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November 20, 2000 Issue

  • Columns

  • For Whom the Gong Tolls

    If you stand in Tiananmen Square and keep your eyes open on a normal day, you will see the tour groups with their "keep together" flags, and the long line waiting to see the mummified Mao in his mausoleum, and the crowd around the entrance to the Forbidden City. Souvenir salesmen ply their trade where once the students massed around the Goddess of Democracy. And then you notice the militia vans endlessly circling, and the buses parked off to one side. It's a big space to police, and its vast openness makes it impossible to close off. Every few days, a group of supporters of the Falun Gong movement will suddenly unfurl their banners and wave them until the forces of order arrive, sweep them up and carry them away.

    Christopher Hitchens

  • Nader Voters: An Explanation

    They thought they'd vote the Democratic slate,
    But somehow felt they needed something more.
    They finally found a candidate who was
    More sanctimonious than Albert Gore.

    Calvin Trillin

  • Books and the Arts

  • Seducing the Sparrow (poem)

    Why must the noble rose
    bristle before it blooms, and why
    must the frost declare
    allegiance to the dew?

    Don't tell me the robin's
    forlorn invitation
    could not be denied.
    I've heard the magpie's lies.

    Outside my window,
    twenty-seven juncos
    consort in a cedar tree,
    fat and happy to be free

    of all desire--ah, but
    that's not true! See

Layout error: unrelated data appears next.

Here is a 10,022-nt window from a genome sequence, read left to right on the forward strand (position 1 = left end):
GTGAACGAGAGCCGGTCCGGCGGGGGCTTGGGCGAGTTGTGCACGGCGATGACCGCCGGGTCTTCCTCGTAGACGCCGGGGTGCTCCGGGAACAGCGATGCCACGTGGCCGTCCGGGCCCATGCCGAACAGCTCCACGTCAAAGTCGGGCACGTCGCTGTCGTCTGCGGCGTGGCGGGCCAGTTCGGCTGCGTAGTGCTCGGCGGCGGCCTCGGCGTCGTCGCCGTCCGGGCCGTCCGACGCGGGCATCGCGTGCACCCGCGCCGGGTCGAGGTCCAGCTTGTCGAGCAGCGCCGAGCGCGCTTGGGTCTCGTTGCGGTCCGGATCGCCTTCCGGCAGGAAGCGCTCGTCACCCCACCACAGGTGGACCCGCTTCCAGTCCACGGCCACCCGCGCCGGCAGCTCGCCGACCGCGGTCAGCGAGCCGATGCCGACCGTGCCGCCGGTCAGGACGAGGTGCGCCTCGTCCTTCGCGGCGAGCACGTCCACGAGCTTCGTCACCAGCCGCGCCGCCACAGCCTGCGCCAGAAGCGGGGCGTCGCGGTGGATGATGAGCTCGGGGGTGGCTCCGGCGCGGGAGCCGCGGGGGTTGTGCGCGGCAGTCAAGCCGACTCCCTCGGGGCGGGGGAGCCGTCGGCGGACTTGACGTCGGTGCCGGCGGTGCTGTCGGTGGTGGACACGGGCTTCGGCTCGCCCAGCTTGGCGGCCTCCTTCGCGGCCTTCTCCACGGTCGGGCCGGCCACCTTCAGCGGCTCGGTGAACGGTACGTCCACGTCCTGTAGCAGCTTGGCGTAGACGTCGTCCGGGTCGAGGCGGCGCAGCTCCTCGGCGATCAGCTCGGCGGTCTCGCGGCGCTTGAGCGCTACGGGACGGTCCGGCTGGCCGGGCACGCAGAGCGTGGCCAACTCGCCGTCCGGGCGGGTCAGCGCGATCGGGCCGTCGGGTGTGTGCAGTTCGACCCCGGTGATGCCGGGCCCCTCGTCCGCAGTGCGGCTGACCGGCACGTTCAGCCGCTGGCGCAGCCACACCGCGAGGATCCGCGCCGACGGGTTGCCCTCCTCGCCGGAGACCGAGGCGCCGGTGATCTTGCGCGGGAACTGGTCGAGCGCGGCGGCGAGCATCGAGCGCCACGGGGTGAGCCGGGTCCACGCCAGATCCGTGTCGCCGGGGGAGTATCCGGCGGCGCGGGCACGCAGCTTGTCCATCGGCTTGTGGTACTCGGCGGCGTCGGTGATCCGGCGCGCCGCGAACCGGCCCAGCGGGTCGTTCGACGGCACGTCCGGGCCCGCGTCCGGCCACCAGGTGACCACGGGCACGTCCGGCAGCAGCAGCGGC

how they dance and turn
    when I throw out the seed.

    Sam Hamill

  • Green Bee

    It was curled on the pavement, forehead to knees,
    as if it had died while bowing. Its stripes
    were citrine-yellow, and the black of a moonless
    starless, clear night. It did not
    belong on a street, to be stepped on, I picked it
    up in a fold of glove, and in the taxi
    canted it onto a floral hankie,
    a small, thin, cotton death-glade--
    and the bee moved, one foreleg,
    like an arm, feebly, as if old. It seemed
    not long for this world, and it seemed I could not
    save it, and had been saved, by its gesture,
    from smothering it all day in my bag. I would have
    liked to set it in a real glade,
    but I thought that it might still, right now,
    be suffering, yet I could not kill it
    directly--I shook it, from the hankie, out the window,
    onto West End Avenue,
    hoping that, before a tire
    killed it, instantly, it would hear
    and feel huge rushes of tread and wind,
    like flight, like the bee-god's escape.

    Sharon Olds

  • America and the World: The End of Easy Dominance

    In the more trying period ahead, a modest internationalism would fare best.

    Sherle R. Schwenninger

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